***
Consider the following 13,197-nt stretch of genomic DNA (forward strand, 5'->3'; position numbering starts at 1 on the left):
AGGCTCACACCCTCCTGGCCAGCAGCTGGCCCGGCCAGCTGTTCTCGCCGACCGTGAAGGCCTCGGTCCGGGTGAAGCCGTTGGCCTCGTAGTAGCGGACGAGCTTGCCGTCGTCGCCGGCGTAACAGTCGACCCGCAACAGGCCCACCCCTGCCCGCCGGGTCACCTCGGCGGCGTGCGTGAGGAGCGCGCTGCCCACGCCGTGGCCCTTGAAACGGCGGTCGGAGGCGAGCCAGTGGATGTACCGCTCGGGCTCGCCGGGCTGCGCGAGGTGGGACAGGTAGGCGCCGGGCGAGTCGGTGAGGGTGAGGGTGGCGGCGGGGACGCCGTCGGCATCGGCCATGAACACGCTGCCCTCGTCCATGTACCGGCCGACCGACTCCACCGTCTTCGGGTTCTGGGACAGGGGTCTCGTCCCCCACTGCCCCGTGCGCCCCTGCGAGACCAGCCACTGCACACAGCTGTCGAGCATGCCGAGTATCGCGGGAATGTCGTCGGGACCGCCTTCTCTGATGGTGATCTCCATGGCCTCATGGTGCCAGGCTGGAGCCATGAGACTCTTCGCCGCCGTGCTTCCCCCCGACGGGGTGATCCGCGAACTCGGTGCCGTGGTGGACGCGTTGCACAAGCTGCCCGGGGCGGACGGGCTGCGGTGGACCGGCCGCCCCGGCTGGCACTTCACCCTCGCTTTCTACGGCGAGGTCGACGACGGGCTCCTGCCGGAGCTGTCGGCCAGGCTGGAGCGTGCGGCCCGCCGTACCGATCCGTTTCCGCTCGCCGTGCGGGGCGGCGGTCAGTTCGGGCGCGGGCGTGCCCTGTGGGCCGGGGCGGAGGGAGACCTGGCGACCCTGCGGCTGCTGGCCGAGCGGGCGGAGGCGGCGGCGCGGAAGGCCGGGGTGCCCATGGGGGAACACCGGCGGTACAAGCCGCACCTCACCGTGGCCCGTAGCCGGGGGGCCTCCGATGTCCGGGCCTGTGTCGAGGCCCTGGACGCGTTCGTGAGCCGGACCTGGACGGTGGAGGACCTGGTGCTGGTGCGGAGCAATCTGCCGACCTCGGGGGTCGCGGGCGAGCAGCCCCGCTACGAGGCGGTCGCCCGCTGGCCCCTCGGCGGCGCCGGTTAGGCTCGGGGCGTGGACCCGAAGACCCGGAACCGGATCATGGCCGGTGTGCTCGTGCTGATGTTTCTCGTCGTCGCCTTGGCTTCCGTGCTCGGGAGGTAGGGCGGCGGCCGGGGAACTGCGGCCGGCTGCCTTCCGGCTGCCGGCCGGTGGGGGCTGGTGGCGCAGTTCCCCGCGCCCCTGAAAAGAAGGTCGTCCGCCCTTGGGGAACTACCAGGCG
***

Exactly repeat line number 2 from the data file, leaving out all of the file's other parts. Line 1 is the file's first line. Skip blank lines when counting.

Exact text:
AGGCTCACACCCTCCTGGCCAGCAGCTGGCCCGGCCAGCTGTTCTCGCCGACCGTGAAGGCCTCGGTCCGGGTGAAGCCGTTGGCCTCGTAGTAGCGGACGAGCTTGCCGTCGTCGCCGGCGTAACAGTCGACCCGCAACAGGCCCACCCCTGCCCGCCGGGTCACCTCGGCGGCGTGCGTGAGGAGCGCGCTGCCCACGCCGTGGCCCTTGAAACGGCGGTCGGAGGCGAGCCAGTGGATGTACCGCTCGGGCTCGCCGGGCTGCGCGAGGTGGGACAGGTAGGCGCCGGGCGAGTCGGTGAGGGTGAGGGTGGCGGCGGGGACGCCGTCGGCATCGGCCATGAACACGCTGCCCTCGTCCATGTACCGGCCGACCGACTCCACCGTCTTCGGGTTCTGGGACAGGGGTCTCGTCCCCCACTGCCCCGTGCGCCCCTGCGAGACCAGCCACTGCACACAGCTGTCGAGCATGCCGAGTATCGCGGGAATGTCGTCGGGACCGCCTTCTCTGATGGTGATCTCCATGGCCTCATGGTGCCAGGCTGGAGCCATGAGACTCTTCGCCGCCGTGCTTCCCCCCGACGGGGTGATCCGCGAACTCGGTGCCGTGGTGGACGCGTTGCACAAGCTGCCCGGGGCGGACGGGCTGCGGTGGACCGGCCGCCCCGGCTGGCACTTCACCCTCGCTTTCTACGGCGAGGTCGACGACGGGCTCCTGCCGGAGCTGTCGGCCAGGCTGGAGCGTGCGGCCCGCCGTACCGATCCGTTTCCGCTCGCCGTGCGGGGCGGCGGTCAGTTCGGGCGCGGGCGTGCCCTGTGGGCCGGGGCGGAGGGAGACCTGGCGACCCTGCGGCTGCTGGCCGAGCGGGCGGAGGCGGCGGCGCGGAAGGCCGGGGTGCCCATGGGGGAACACCGGCGGTACAAGCCGCACCTCACCGTGGCCCGTAGCCGGGGGGCCTCCGATGTCCGGGCCTGTGTCGAGGCCCTGGACGCGTTCGTGAGCCGGACCTGGACGGTGGAGGACCTGGTGCTGGTGCGGAGCAATCTGCCGACCTCGGGGGTCGCGGGCGAGCAGCCCCGCTACGAGGCGGTCGCCCGCTGGCCCCTCGGCGGCGCCGGTTAGGCTCGGGGCGTGGACCCGAAGACCCGGAACCGGATCATGGCCGGTGTGCTCGTGCTGATGTTTCTCGTCGTCGCCTTGGCTTCCGTGCTCGGGAGGTAGGGCGGCGGCCGGGGAACTGCGGCCGGCTGCCTTCCGGCTGCCGGCCGGTGGGGGCTGGTGGCGCAGTTCCCCGCGCCCCTGAAAAGAAGGTCGTCCGCCCTTGGGGAACTACCAGGCG